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I wonder if Hurricane Sandy's storm surge uncovered the portal to Hell Snookie and the rest of the "Jersey Shore" crew crawled through on their way to the surface. Could be interesting archaeology.

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ISTANBUL (AP) — Few archaeological sites seem as entwined with conflict, ancient and modern, as the city of Karkemish.

The scene of a battle mentioned in the Bible, it lies smack on the border between Turkey and Syria, where civil war rages today. Twenty-first century Turkish sentries occupy an acropolis dating back more than 5,000 years, and the ruins were recently demined. Visible from crumbling, earthen ramparts, a Syrian rebel flag flies in a town that regime forces fled just months ago.

A Turkish-Italian team is conducting the most extensive excavations there in nearly a century, building on the work of British Museum teams that included T.E. Lawrence, the adventurer known as Lawrence of Arabia. The plan is to open the site along the Euphrates river to tourists in late 2014.

 

http://news.yahoo.com/archaeologists-explore-syria-turkey-border-072126165.html

 

 

Brent Huffman, a documentary film-maker and professor at Northwestern University, USA, first visited the ancient Buddhist city of Mes Aynak in June of 2011 and immediately fell in love with the site. From that point onwards he has campaigned tirelessly to bring the plight of Mes Aynak into the public consciousness so that it can be saved for future generations of Afghans and the international community.

Environmental devastation

 

In addition to destroying one of Afghanistan’s most important archaeological findings, the copper mine that is due to start operating on the site will almost certainly devastate the environment by polluting the land and water supply in Logar province and kill all life in the area.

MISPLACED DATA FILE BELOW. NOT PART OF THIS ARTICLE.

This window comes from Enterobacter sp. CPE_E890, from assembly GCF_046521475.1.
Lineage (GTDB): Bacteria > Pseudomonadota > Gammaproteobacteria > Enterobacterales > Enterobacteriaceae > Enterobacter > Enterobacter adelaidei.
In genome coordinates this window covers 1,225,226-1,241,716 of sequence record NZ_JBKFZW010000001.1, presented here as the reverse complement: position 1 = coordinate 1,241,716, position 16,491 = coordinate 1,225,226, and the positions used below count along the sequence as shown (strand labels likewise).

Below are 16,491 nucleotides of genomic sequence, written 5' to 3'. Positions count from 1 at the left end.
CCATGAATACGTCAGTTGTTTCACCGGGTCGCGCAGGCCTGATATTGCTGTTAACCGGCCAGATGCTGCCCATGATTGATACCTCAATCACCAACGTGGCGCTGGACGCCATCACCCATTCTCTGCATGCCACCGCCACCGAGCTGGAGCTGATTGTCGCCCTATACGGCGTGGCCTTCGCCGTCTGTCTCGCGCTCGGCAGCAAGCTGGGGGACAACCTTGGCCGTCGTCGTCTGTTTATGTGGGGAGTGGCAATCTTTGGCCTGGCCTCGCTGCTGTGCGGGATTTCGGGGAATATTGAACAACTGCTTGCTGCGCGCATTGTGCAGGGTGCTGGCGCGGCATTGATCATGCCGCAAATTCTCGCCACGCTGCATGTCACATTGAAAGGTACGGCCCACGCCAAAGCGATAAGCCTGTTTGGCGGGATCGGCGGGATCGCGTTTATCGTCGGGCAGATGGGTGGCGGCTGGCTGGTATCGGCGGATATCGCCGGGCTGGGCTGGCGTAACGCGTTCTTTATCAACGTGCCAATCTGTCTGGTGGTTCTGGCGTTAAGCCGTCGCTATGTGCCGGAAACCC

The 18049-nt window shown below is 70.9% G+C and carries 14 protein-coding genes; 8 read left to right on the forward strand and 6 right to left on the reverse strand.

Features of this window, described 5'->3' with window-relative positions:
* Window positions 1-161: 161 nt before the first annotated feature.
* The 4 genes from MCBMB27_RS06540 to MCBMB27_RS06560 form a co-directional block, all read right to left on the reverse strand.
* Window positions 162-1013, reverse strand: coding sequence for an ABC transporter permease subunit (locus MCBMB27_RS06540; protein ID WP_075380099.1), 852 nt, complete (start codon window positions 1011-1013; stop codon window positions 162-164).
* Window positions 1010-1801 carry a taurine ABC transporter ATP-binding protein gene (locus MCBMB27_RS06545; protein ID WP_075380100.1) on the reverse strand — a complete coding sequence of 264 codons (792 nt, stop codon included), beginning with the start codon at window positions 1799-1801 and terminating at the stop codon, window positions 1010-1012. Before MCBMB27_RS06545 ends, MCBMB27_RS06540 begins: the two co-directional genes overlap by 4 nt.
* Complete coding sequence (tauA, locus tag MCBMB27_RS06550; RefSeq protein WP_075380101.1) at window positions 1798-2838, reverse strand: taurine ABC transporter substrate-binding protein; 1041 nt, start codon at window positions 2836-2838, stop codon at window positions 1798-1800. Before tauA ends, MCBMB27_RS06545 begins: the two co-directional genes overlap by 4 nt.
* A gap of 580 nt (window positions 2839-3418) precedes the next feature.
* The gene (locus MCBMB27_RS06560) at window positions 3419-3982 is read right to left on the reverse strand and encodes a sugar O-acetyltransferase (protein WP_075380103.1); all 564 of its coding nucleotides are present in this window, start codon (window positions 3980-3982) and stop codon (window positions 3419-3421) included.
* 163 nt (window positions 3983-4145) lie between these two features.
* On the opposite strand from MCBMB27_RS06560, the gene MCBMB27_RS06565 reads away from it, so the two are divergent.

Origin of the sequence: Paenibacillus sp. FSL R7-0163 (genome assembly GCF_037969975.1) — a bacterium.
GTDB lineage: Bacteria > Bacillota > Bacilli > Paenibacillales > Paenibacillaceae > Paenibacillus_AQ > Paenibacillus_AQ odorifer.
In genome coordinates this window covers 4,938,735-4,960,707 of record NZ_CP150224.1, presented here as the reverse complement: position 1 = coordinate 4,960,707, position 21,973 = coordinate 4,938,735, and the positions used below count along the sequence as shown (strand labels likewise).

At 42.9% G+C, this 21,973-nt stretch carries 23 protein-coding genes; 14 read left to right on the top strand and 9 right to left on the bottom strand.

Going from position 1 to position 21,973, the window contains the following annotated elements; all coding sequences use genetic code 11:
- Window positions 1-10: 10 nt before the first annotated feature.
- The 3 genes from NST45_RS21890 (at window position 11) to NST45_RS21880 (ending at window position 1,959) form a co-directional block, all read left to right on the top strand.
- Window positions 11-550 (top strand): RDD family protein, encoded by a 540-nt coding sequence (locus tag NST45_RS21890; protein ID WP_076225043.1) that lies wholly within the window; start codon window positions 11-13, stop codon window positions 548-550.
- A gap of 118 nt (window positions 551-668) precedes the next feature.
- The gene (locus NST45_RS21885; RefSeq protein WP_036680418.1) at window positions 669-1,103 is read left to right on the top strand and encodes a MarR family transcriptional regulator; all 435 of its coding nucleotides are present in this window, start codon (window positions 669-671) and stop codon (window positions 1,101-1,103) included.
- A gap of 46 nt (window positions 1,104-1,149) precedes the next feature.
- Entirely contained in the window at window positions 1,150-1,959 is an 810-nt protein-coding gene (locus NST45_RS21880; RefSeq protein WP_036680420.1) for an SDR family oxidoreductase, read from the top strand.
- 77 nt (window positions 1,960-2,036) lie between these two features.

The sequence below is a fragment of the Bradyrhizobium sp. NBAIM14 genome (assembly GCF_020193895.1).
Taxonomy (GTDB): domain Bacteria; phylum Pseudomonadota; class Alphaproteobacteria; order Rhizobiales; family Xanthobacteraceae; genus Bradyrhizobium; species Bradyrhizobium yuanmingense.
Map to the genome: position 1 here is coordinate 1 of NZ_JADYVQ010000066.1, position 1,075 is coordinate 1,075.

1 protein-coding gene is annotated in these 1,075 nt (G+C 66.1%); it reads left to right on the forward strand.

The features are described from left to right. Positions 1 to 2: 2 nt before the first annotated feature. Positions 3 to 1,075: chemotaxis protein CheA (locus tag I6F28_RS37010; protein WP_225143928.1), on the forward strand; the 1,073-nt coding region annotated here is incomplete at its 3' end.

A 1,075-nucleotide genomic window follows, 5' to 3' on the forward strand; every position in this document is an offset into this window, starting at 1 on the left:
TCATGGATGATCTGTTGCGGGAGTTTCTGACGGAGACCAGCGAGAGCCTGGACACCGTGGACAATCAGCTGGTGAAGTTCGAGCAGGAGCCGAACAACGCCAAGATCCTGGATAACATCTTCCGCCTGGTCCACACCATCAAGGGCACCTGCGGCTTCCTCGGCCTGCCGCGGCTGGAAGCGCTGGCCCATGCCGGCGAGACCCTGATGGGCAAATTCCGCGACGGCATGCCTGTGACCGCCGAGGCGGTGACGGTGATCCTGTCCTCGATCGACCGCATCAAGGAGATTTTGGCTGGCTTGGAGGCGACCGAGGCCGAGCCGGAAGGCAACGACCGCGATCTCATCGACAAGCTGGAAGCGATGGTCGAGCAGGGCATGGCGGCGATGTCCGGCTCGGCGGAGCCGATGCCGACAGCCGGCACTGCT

http://www.pasthorizonspr.com/index.php/archives/11/2012/help-save-the-cultural-heritage-of-afghanistan

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http://www.bbc.co.uk/news/world-europe-20242658

Mammoth skeleton discovered near Paris

 

French archaeologists from the National Institute for Preventive Archaeological Research say that they have discovered a rare, near complete skeleton of a mammoth in Changis-sur-Marne northeast Paris.

It is thought to be that of an adult woolly mammoth, a species which died out around 10,000 years ago.

 

http://www.bbc.co.uk/news/world-latin-america-20230282

Bolivia returns stolen mummy to Peru

 

Bolivia has returned a 700-year-old mummy to Peru, from where it was stolen by antiquities traffickers.

The mummy of a child of about two years of age is only 30cm (12in) tall and sits wrapped in blankets.

Bolivian police seized it two years ago from a woman who was going to ship it to France.

Experts determined it was an original but found that one of its legs had been added later presumably by the smugglers who wanted to raise its value.

Experts have not been able to determine the sex of the mummy but archaeologists think it came from a pre-Inca culture of coastal Peru.

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Bolivia returns stolen mummy to Peru

 

Bolivia has returned a 700-year-old mummy to Peru, from where it was stolen by antiquities traffickers.

The mummy of a child of about two years of age is only 30cm (12in) tall and sits wrapped in blankets.

Bolivian police seized it two years ago from a woman who was going to ship it to France.

Experts determined it was an original but found that one of its legs had been added later presumably by the smugglers who wanted to raise its value.

Experts have not been able to determine the sex of the mummy but archaeologists think it came from a pre-Inca culture of coastal Peru.

 

A cavalier handling of the dead for commercial purposes is offensive.

 

But what is even more disturbing is WHO THE F@#$ HAS A SPARE MUMMY LEG just laying around to add value to a mummy?